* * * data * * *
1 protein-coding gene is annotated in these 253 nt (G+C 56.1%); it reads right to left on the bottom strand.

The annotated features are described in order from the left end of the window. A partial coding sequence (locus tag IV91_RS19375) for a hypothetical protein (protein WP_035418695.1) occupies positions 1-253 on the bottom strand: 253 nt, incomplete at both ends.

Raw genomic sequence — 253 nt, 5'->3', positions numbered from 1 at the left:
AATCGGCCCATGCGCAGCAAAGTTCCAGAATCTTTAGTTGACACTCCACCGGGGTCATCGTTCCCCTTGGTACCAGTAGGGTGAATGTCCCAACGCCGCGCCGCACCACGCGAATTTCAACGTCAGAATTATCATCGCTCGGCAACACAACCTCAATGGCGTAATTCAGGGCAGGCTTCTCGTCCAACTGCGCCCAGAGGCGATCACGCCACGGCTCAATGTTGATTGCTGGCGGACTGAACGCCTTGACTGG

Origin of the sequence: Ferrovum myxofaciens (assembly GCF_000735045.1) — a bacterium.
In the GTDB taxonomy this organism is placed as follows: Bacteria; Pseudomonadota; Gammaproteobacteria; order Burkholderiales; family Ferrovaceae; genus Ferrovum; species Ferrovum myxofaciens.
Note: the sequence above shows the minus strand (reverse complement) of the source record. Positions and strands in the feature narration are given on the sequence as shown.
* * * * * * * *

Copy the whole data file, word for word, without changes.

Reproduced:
1 protein-coding gene is annotated in these 253 nt (G+C 56.1%); it reads right to left on the bottom strand.

The annotated features are described in order from the left end of the window. A partial coding sequence (locus tag IV91_RS19375) for a hypothetical protein (protein WP_035418695.1) occupies positions 1-253 on the bottom strand: 253 nt, incomplete at both ends.

Raw genomic sequence — 253 nt, 5'->3', positions numbered from 1 at the left:
AATCGGCCCATGCGCAGCAAAGTTCCAGAATCTTTAGTTGACACTCCACCGGGGTCATCGTTCCCCTTGGTACCAGTAGGGTGAATGTCCCAACGCCGCGCCGCACCACGCGAATTTCAACGTCAGAATTATCATCGCTCGGCAACACAACCTCAATGGCGTAATTCAGGGCAGGCTTCTCGTCCAACTGCGCCCAGAGGCGATCACGCCACGGCTCAATGTTGATTGCTGGCGGACTGAACGCCTTGACTGG

Origin of the sequence: Ferrovum myxofaciens (assembly GCF_000735045.1) — a bacterium.
In the GTDB taxonomy this organism is placed as follows: Bacteria; Pseudomonadota; Gammaproteobacteria; order Burkholderiales; family Ferrovaceae; genus Ferrovum; species Ferrovum myxofaciens.
Note: the sequence above shows the minus strand (reverse complement) of the source record. Positions and strands in the feature narration are given on the sequence as shown.